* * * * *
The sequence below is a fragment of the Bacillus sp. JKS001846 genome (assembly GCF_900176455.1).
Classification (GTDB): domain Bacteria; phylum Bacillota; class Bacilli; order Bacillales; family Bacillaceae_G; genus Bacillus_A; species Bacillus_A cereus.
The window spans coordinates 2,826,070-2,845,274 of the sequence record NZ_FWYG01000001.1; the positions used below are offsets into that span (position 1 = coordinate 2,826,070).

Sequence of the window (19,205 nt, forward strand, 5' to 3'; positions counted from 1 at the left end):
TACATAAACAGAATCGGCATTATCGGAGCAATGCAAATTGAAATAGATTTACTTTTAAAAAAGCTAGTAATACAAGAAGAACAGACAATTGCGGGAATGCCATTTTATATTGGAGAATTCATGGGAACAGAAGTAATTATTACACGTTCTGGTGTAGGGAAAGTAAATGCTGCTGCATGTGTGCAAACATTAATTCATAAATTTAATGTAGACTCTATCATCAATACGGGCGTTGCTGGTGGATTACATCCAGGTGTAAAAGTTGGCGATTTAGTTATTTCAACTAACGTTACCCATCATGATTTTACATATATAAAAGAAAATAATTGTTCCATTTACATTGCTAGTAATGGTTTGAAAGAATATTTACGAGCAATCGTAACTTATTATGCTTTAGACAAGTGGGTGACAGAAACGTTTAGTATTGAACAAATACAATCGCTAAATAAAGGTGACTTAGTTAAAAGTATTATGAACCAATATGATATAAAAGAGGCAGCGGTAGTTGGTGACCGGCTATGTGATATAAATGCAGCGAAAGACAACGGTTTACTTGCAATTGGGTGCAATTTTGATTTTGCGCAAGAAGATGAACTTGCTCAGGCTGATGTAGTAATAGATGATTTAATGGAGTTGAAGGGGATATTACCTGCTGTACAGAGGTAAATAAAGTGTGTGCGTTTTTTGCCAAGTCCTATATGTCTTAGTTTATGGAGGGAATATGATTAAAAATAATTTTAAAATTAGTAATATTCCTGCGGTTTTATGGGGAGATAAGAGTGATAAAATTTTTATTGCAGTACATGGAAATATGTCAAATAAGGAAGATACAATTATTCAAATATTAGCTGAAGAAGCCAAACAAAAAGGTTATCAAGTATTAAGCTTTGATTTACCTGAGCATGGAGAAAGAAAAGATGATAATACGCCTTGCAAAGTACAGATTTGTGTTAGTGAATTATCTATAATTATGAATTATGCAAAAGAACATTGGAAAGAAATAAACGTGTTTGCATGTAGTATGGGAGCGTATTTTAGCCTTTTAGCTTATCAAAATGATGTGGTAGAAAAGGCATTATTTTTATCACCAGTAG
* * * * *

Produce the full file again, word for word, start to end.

The sequence below is a fragment of the Bacillus sp. JKS001846 genome (assembly GCF_900176455.1).
Classification (GTDB): domain Bacteria; phylum Bacillota; class Bacilli; order Bacillales; family Bacillaceae_G; genus Bacillus_A; species Bacillus_A cereus.
The window spans coordinates 2,826,070-2,845,274 of the sequence record NZ_FWYG01000001.1; the positions used below are offsets into that span (position 1 = coordinate 2,826,070).

Sequence of the window (19,205 nt, forward strand, 5' to 3'; positions counted from 1 at the left end):
TACATAAACAGAATCGGCATTATCGGAGCAATGCAAATTGAAATAGATTTACTTTTAAAAAAGCTAGTAATACAAGAAGAACAGACAATTGCGGGAATGCCATTTTATATTGGAGAATTCATGGGAACAGAAGTAATTATTACACGTTCTGGTGTAGGGAAAGTAAATGCTGCTGCATGTGTGCAAACATTAATTCATAAATTTAATGTAGACTCTATCATCAATACGGGCGTTGCTGGTGGATTACATCCAGGTGTAAAAGTTGGCGATTTAGTTATTTCAACTAACGTTACCCATCATGATTTTACATATATAAAAGAAAATAATTGTTCCATTTACATTGCTAGTAATGGTTTGAAAGAATATTTACGAGCAATCGTAACTTATTATGCTTTAGACAAGTGGGTGACAGAAACGTTTAGTATTGAACAAATACAATCGCTAAATAAAGGTGACTTAGTTAAAAGTATTATGAACCAATATGATATAAAAGAGGCAGCGGTAGTTGGTGACCGGCTATGTGATATAAATGCAGCGAAAGACAACGGTTTACTTGCAATTGGGTGCAATTTTGATTTTGCGCAAGAAGATGAACTTGCTCAGGCTGATGTAGTAATAGATGATTTAATGGAGTTGAAGGGGATATTACCTGCTGTACAGAGGTAAATAAAGTGTGTGCGTTTTTTGCCAAGTCCTATATGTCTTAGTTTATGGAGGGAATATGATTAAAAATAATTTTAAAATTAGTAATATTCCTGCGGTTTTATGGGGAGATAAGAGTGATAAAATTTTTATTGCAGTACATGGAAATATGTCAAATAAGGAAGATACAATTATTCAAATATTAGCTGAAGAAGCCAAACAAAAAGGTTATCAAGTATTAAGCTTTGATTTACCTGAGCATGGAGAAAGAAAAGATGATAATACGCCTTGCAAAGTACAGATTTGTGTTAGTGAATTATCTATAATTATGAATTATGCAAAAGAACATTGGAAAGAAATAAACGTGTTTGCATGTAGTATGGGAGCGTATTTTAGCCTTTTAGCTTATCAAAATGATGTGGTAGAAAAGGCATTATTTTTATCACCAGTAG